Frederick Stopford

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Sir Frederick Stopford
Born (1854-02-02)2 February 1854
Died 4 May 1929(1929-05-04) (aged 75)
Allegiance United Kingdom
Service/branch British Army
Years of service 1871–1920
Rank Lieutenant General
Commands held IX Corps
London District
Battles/wars Anglo-Egyptian War
Mahdist War
Fourth Anglo-Ashanti War
Second Boer War
First World War
Awards Knight Commander of the Order of the Bath
Knight Commander of the Order of St Michael and St George
Knight Commander of the Royal Victorian Order

Lieutenant General Sir Frederick William Stopford, KCB, KCMG, KCVO (2 February 1854 – 4 May 1929) was a British Army officer, best remembered for commanding the Suvla Bay landing in August 1915 during the Gallipoli Campaign.

Military career[edit]

He was a younger son of James Stopford, 4th Earl of Courtown, and his second wife Dora Pennefather. Stopford was commissioned into the Grenadier Guards in 1871.[1] He was appointed Aide-de-Camp to Sir John Adye, Chief of Staff for the Egyptian Expeditionary Force and took part in the Battle of Tel el-Kebir in 1882.[1] He went on to be Aide-de-Camp to Major General Arthur Fremantle, Commander of the Suakin Expedition in 1885.[1] He was then made Brigade Major for the Brigade of Guards which had been posted to Egypt.[1]

He returned to England to be Brigade Major of 2nd Infantry Brigade at Aldershot in 1886.[1] He became Deputy Assistant Adjutant General at Horseguards in 1892 and Deputy Assistant Adjutant General at Aldershot in 1894.[1] He took part in the Fourth Anglo-Ashanti War in 1895 and became Assistant Adjutant General at Horseguards in 1897.[1]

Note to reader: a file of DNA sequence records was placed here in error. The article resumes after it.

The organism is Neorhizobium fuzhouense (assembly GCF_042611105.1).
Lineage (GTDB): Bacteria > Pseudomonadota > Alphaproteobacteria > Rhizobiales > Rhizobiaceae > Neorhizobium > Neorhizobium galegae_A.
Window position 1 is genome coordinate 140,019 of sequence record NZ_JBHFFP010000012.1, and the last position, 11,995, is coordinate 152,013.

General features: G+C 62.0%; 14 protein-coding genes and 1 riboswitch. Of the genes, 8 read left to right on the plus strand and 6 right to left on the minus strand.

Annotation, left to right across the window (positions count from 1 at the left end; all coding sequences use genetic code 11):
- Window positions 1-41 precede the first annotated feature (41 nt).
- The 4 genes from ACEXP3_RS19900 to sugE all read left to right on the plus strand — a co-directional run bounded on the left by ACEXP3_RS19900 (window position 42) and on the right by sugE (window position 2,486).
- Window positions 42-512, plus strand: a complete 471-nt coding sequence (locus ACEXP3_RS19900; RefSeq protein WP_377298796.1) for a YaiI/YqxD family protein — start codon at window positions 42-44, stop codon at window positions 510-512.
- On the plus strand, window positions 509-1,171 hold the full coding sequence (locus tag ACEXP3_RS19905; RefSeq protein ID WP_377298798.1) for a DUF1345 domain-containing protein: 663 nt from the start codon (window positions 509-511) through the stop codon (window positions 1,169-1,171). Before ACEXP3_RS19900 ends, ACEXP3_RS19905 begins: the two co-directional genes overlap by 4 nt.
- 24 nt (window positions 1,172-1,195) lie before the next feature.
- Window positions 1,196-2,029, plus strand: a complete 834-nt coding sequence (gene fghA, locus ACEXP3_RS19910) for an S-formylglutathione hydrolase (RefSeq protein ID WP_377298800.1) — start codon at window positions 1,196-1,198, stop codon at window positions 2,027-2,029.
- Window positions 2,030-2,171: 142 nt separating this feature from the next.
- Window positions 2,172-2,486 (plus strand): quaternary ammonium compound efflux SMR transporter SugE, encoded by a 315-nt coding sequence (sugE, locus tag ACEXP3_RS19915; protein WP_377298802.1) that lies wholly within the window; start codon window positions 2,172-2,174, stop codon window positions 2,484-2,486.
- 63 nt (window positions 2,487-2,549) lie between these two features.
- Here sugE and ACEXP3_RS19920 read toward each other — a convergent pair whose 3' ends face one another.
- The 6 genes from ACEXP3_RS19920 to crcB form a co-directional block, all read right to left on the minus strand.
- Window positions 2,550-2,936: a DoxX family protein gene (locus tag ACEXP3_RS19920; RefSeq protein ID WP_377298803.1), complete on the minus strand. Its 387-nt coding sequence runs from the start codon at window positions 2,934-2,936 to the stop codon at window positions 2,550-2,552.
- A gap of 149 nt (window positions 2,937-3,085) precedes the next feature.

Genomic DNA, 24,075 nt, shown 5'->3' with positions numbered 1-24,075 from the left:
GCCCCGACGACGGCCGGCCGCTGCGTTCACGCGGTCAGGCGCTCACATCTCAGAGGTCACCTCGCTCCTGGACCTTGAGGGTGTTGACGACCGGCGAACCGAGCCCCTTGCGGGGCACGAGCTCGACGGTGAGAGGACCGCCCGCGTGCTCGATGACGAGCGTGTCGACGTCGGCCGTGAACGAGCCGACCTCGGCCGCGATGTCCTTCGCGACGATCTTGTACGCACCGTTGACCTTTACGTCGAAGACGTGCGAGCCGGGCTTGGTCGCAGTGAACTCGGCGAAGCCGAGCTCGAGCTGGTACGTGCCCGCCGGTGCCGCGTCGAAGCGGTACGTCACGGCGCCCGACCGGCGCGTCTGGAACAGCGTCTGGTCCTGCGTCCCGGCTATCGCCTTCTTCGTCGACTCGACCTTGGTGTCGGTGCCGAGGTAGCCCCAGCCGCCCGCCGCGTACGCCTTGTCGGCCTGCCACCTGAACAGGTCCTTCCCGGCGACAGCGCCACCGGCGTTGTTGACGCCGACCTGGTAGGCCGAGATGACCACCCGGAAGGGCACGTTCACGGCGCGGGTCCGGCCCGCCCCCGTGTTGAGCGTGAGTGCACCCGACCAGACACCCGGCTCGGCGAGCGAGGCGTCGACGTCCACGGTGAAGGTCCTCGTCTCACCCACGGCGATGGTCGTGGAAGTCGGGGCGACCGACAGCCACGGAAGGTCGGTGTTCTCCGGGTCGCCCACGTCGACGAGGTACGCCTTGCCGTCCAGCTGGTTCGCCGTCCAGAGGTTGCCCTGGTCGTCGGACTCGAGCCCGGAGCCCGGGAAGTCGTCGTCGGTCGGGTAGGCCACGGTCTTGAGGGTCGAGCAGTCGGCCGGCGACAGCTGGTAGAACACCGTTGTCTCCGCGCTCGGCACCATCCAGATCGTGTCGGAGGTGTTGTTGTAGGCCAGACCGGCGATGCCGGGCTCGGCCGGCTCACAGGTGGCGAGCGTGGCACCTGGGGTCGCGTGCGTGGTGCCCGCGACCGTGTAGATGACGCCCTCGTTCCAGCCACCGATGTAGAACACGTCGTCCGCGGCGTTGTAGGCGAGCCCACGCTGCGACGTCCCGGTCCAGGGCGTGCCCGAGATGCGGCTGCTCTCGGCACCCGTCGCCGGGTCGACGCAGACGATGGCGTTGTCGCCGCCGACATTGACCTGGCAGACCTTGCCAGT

He took part in the Second Boer War as Military Secretary to General Sir Redvers Buller and later Military Secretary to the General Officer Commanding Natal,[1] for which he was knighted and appointed a Knight Commander of the Order of St Michael and St George (KCMG) in November 1900.[2]

After his return to the United Kingdom, he was appointed Deputy Adjutant General at Aldershot in 1901, and Chief Staff Officer for 1st Army Corps with the temporary rank of brigadier general on 1 April 1902.[3] Two years later, he was appointed Director of Military Training at Horseguards in 1904.[1] He was Major-General commanding the Brigade of Guards and General Officer Commanding London District from 1906.[1]

He took part in the First World War and, as General Officer Commanding IX Corps, was blamed for the failure to attack following the Suvla Bay landing in August 1915 during the Gallipoli Campaign; however, responsibility ultimately lay with Secretary of State for War, Lord Kitchener, who had appointed the elderly and inexperienced general to an active corps command, and with Sir Ian Hamilton, who had accepted Stopford's appointment. Stopford had chosen to command the landing from the sloop HMS Jonquil, anchored offshore, but slept as the landing was in progress.[4] He was quickly replaced by General Sir Julian Byng. He retired in 1920.[5]


  1. ^ a b c d e f g h i j Liddell Hart Centre for Military Archives
  2. ^ "No. 27306". The London Gazette. 19 April 1901. p. 2698. 
  3. ^ "No. 27434". The London Gazette. 16 May 1902. p. 3254. 
  4. ^ Biography at
  5. ^ "No. 31763". The London Gazette (Supplement). 2 February 1920. p. 1361. 
Court offices
Preceded by
Henry Loftus
Page of Honour
Succeeded by
Arthur Hardinge
Military offices
Preceded by
Sir Laurence Oliphant
As GOC Home District
GOC London District
Succeeded by
Sir Alfred Codrington
New creation GOC IX Corps
August 1915
Succeeded by
Julian Byng